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Saxon - 'Hell, Fire And Damnation'


My love affair with then-rising NWOBHM stars Saxon began more than forty years ago when a friend at school introduced me to ‘Wheels Of Steel’ – it was brash, it was loud and I was hooked! I’ve followed them ever since, seen them numerous times over the years and still play their not inconsiderable back catalogue on a regular basis.

Incredibly, ‘Hell, Fire And Damnation’ is their twenty-fourth studio album of new material, and what’s more they still sound as brash, loud and majestic as ever! Led from the front as always by the inimitable Peter Rodney “Biff” Byford, the reversal in their fortunes that really kicked off big style with ‘Dogs Of War’ back in 1995 continues apace here... for a guy in his early-seventies, Biff certainly shows the young Metal pretenders just how it should be done!

Remarkable in many ways – not least because it’s the first Saxon release to feature Diamond Head guitarist Brian Tatler who replaced a retiring Paul Quinn earlier this year – how they manage to keep churning out albums of this quality after the best part of five decades in the business one can only marvel at, but thankfully they do. As always, Biff’s lyrical observations deftly sidestep the usual Rock ‘n’ Roll clichés, and with Andy Sneap once again working his magic in the producer’s chair, the faithful (or anyone with a rebellious spirit) are in for a treat.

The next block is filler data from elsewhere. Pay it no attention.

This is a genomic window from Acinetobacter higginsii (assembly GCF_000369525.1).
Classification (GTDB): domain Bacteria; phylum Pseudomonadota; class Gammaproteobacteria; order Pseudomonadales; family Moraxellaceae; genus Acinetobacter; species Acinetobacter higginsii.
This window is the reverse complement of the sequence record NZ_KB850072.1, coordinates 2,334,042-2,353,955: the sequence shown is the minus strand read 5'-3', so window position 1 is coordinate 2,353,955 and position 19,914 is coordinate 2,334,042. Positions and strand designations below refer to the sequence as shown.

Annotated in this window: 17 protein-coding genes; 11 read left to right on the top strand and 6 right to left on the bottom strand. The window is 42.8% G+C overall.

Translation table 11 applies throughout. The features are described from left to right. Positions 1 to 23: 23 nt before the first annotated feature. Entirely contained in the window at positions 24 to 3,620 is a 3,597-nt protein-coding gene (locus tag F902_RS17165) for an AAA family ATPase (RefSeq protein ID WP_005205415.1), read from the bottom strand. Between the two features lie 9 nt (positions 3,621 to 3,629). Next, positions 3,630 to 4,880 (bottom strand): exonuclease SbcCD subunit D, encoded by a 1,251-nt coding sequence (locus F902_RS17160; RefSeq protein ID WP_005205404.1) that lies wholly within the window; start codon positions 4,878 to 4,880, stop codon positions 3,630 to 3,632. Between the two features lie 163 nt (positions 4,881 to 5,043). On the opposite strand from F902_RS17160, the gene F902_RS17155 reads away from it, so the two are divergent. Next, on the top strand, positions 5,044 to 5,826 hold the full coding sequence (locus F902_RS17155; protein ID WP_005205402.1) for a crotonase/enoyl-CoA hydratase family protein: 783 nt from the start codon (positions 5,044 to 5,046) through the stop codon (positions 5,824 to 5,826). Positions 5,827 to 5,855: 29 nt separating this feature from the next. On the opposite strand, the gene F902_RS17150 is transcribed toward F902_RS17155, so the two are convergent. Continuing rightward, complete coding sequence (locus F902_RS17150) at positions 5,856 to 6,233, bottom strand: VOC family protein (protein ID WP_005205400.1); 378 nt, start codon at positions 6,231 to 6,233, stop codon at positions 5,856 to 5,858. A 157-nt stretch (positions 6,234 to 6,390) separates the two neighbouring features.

The dulcet tones of acting legend Brian Blessed add gravitas to opening preamble ‘The Prophecy’ – a seething morass of broiling emotions straight from the cesspits of hell – before the purring V12 that is Saxon firing on all cylinders kicks in with the sprawling title track and before your senses even have time to recover, the rumbling bass of Nibbs Carter ramps up the tension as the band launch into the anthemic

‘Madame Guillotine’, its juxtaposing moods bringing to mind long cherished classics like ‘747...’ and ‘Dallas 1pm’.

From here on they can do no wrong as they kick up a shitstorm with the rabid ‘Fire And Steel’, the crunching ‘There’s Something In Roswell’, marauding ‘Pirates Of The Airwaves’, magnificent ‘Witches Of Salem’ and the ear shattering ‘Kubla Khan And The Merchant Of Venice’.

Tatler has slotted in seamlessly alongside Doug Scarratt, both playing muse to Biff’s vocals... Saxon just keep on getting better!


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